I just went past this question. “Can you explain the conservation easement and its benefits?”
Jeff: Conservation easement in general is a legal term. It is a promise not to change the nature of the property. It’s basically a conservation movement thing.
Toby: I put Jeff on the spot. He knows that I like conservation easement, so he’s probably thinking, he likes to answer this.
Jeff: I’ve actually seen these for millions and millions of dollars. I’ve seen it in raw land in Montana. I’ve seen it in golf courses in Georgia.
Toby: Our past president was a big user of conservation easements on his golf courses—including Mar-a-Lago where he now resides. A conservation easement is kind of as its name says, it conserves the land. It’s an easement that you give to an organization.
Generally speaking, it’s going to be like Ducks Unlimited or some sort of land conservation, 501(c)(3), or an organization where you’re giving it to them. Their mission is generally to keep properties in their natural state. I might give them an easement to the mineral rights. I might give them an easement towards the development rights, land usage, or the air. I might give them all these things so that nobody can develop my property in the future.
If they do, there are severe restrictions so it can only be used in particular ways. For example, Mar-A-Lago. The past President Trump went out there—I think it was six slots—and gave the development rights to two or three of them to a conservation company with the intent that they could never change the open-air nature of that land. So if you’re somebody who’s on that property, maybe you have—I don’t know if there’s housing in Mar-a-Lago or not. The property is always going to be open, and there’s a benefit to society by having open lands.
You get a deduction for that as a charitable donation—up to 50% of your adjusted gross income. It’s based on what it does to the fair market value of your property. If those lots were worth $1 million, you give away the development rights, and they become worth $500,000, you would get a charitable donation for the difference between those two figures.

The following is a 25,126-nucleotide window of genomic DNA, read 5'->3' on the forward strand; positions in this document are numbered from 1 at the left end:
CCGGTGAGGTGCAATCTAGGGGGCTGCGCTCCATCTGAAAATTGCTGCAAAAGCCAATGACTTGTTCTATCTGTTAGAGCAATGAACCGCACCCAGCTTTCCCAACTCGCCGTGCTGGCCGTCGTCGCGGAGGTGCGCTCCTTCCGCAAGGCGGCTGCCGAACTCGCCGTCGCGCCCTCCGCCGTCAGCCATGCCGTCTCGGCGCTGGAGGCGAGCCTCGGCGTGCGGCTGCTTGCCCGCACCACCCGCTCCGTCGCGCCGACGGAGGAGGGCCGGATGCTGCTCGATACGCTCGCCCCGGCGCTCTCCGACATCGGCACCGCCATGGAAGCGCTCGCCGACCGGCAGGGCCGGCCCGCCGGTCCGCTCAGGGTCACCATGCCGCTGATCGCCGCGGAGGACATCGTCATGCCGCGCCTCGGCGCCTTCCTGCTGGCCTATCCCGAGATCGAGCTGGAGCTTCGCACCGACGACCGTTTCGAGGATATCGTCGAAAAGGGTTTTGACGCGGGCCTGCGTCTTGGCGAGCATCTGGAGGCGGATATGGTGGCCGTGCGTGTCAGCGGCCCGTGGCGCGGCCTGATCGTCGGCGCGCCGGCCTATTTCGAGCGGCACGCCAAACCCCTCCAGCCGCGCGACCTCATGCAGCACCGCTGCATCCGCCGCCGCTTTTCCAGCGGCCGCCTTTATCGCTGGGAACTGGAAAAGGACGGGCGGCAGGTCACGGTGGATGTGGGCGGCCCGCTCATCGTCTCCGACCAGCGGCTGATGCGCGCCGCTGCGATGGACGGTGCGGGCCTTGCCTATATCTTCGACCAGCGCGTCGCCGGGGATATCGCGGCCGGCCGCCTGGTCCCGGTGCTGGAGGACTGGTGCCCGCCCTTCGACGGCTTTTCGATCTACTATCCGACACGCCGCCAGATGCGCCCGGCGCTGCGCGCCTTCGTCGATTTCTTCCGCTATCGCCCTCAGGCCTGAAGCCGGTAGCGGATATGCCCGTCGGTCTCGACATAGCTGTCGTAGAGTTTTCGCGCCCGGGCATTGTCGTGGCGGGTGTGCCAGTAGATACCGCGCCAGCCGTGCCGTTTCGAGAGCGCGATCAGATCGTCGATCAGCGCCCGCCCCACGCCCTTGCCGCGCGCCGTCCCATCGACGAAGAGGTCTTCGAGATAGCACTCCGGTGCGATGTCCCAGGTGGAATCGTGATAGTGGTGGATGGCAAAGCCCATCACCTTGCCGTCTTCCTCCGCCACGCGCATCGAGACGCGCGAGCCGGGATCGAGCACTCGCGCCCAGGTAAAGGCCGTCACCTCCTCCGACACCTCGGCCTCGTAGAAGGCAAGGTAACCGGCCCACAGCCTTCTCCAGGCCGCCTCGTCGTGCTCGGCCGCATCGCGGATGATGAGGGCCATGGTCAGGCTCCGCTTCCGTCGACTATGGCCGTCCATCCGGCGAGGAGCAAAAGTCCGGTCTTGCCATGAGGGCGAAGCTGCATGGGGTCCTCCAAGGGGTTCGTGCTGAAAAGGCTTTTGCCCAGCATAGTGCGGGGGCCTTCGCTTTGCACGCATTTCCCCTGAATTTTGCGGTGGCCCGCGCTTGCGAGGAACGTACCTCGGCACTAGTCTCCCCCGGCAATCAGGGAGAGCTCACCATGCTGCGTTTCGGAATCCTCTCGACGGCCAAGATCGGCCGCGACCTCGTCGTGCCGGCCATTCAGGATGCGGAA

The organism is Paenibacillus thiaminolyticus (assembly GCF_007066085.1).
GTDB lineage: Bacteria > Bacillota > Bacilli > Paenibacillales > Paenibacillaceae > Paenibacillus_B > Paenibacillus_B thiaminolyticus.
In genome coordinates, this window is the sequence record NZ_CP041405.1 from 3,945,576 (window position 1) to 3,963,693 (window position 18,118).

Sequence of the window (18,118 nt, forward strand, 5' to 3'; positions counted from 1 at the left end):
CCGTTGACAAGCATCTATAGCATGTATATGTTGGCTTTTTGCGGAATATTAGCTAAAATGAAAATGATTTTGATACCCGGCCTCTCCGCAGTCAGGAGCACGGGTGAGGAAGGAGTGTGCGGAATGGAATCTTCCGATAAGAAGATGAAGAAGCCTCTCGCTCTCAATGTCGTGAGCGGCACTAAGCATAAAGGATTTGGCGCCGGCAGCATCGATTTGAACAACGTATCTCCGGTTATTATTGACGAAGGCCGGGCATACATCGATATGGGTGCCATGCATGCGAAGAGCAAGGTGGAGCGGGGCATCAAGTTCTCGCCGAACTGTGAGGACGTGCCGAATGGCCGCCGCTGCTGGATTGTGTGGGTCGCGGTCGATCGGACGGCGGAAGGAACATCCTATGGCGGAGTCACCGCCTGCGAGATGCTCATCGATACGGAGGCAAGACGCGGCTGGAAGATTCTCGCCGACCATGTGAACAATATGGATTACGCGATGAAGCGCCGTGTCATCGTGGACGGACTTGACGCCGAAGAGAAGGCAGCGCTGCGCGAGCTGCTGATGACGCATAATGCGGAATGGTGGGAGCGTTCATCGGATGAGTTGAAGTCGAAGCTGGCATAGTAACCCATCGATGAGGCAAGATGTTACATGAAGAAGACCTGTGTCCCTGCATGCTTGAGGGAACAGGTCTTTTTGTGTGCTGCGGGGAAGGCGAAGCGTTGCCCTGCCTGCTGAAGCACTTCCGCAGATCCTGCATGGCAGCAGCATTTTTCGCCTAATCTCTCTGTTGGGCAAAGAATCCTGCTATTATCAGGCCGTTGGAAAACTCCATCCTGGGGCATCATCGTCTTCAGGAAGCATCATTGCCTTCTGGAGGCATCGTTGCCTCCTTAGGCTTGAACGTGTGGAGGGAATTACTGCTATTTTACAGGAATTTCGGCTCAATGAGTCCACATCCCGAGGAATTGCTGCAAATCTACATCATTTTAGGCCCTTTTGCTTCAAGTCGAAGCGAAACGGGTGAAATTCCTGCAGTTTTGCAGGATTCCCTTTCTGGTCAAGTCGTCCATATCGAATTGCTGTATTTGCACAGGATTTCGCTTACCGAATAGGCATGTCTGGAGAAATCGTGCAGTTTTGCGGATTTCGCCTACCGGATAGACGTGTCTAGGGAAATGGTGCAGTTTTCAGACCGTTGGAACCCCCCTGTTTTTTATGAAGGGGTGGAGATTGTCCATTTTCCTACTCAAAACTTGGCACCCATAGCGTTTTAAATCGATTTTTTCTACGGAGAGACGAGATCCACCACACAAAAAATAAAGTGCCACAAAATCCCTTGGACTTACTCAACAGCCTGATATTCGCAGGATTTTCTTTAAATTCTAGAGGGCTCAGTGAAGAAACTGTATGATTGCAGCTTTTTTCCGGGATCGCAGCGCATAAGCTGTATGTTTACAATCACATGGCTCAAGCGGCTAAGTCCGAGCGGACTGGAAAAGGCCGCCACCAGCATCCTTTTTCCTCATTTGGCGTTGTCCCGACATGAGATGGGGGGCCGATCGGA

In Trump’s situation, I believe it was a $5 million or $5.5 million deduction. And he’s done it to multiple properties including in New Jersey. I think he had over $90 million in charitable deductions because he was giving away the development rights of all those golf courses so that they would remain golf courses.
Jeff: And a little bit about that fair market value that you were talking about, that fair market value is based on best use is the term they use.
Toby: Best use, exactly.
Jeff: Which means when is it worth the most? For what kind of use is it working on?
Toby: You’re restricting the use of anybody whoever comes in and buys that property or inherits that property forever. That’s one of the big ones is making sure that it doesn’t go back, that it’s not something that reverts back because that would destroy the gift. But the best example is somebody who has lands that are for cattle or something where economically they’re struggling because they’re raising cattle on land that’s becoming more and more costly and the taxes are going up. They’re like, I’m going to have to sell this.
But if somebody comes in and says, hey, I’m going to push in money into an organization, we’re going to see what’s the best use of this property. Our intent is to see what the value is, to see whether it’s worth developing. If it’s worth developing, what its maximum amount is, maybe we give away the mineral rights and the development rights to a conservation company. That’s worth money to somebody who’s willing to go through the rigmarole to do that.
The cash may go to the rancher so that now they don’t have to worry about covering expenses, bills. The organization takes over the taxes. Anybody who put in money might be able to receive a larger donation because they just basically gave up all that upside in their investment by giving it away to a conservation company.
Somebody says, “How was it no self-dealing if Trump uses Mar-a-Lago as his home.” He probably has to pay for it, right?
Jeff: I don’t think he uses Mar-a-Lago for a home. I’m not going to go into that.
Toby: Where does he live?
Jeff: I’m thinking it’s not Mar-a-Lago. It’s his country club, but it’s not his residence.
Toby: He may have a different residence. You’re allowed to self-deal, by the way. I should say this, Mar-a-Lago is a for-profit organization in my understanding, and they give away development rights. You just have to pay fair market. Even if you have a charity, you could still self-deal with a non-foundation—if it’s not a private foundation, if it’s a public charity. As long as it’s arm’s length, you get a second opinion as to the validity. Everybody has to deal with it.
If you’re paying somebody money, you should probably have somebody make sure it’s a reasonable amount and you’re de facto. You’re good if you have a third party looking at it saying it’s reasonable.
Jeff: I think in his case, the conservation easements were not for the residential areas. It was for the undeveloped land or the golf courses.
Toby: Again, I remember some of it, I have to go back and refresh it. It was the country club where they maintained a bunch of antics. Then every year they have a gala and people can see them. Then they have a couple of lots that they gave the development rights, and that got him where he wanted to be.